Tuesday, May 6, 2008


Professor Fred Inglis

The thrust and parry of high intellectual debate reached a zenith on Monday and Tuesday of May 5-6 when visiting Professor Fred Inglis from Sheffield University (UK) presented two seminars at Massey University, Albany.

The first lecture called ‘The Performance of Celebrity’ targeted a student audience; the second, ‘The awfulness and necessity of Cultural Studies’, was for the academics of the Cultural Studies department. Any academic addressing and challenging his peers must be prepared to accept as good as they give, and in the second seminar the good-natured professor seemed to revel in the interaction between minds almost perfectly matched. But next time put the lecture notes down and talk to us from the outset.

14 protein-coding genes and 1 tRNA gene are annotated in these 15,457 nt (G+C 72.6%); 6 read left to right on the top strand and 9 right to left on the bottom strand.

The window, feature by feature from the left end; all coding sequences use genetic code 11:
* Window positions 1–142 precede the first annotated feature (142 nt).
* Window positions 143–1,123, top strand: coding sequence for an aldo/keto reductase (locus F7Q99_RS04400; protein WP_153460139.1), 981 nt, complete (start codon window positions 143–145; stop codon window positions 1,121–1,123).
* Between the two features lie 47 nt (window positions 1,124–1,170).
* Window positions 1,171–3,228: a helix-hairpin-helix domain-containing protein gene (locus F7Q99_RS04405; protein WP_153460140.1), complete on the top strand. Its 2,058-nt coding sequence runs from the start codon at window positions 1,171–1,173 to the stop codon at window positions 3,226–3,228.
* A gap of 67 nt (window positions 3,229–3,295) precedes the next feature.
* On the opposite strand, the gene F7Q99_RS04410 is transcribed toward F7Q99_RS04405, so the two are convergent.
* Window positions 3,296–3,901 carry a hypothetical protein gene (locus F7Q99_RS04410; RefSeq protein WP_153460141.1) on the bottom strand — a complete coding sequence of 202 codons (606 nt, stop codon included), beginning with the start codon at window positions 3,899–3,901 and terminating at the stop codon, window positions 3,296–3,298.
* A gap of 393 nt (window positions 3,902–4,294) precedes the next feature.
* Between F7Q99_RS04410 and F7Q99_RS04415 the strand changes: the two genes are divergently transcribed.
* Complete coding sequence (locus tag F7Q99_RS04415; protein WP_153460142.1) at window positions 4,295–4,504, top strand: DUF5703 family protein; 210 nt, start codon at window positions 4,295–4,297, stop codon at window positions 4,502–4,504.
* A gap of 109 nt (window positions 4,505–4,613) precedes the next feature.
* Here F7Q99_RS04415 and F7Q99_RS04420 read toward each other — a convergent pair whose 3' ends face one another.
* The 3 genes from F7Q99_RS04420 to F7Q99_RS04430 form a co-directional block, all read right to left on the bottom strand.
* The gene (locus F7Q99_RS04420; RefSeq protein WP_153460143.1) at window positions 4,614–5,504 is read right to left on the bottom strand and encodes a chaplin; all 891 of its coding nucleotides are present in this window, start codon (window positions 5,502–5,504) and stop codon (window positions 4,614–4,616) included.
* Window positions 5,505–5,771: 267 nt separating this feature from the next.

1 comment:

Jack Ross said...

Yes, I feel myself that it was an interesting case of the futility of simply reading out written texts to a room full of people eager to engage in debate on interesting topics. Both of Professor Inglis's papers would have interested me far more on the printed page -- it was only after listening to him read for almost an hour yesterday afternoon that the conversation was able to begin, amnd by then he'd ventured so many dizzying generalisations that it was hard to know where to begin.

He acquitted himself very well in the debate, mind you. The real tragedy, for me, was that he wouldn't throw away the prepared paper and instead follow a more interactive part from the get-go. On Tuesday, at any rate (Monday was a bit different, a formal lectuer which did have to be typed up in advance). He's a very well-informed man, and I would have liked to explore the parameters of his ideas more -- he himself quipped about the "sermon-like" nature of both papers. Less ex cathedra and more off the cuff, is my prescription for the future of Academia: more Scorates and less Plato.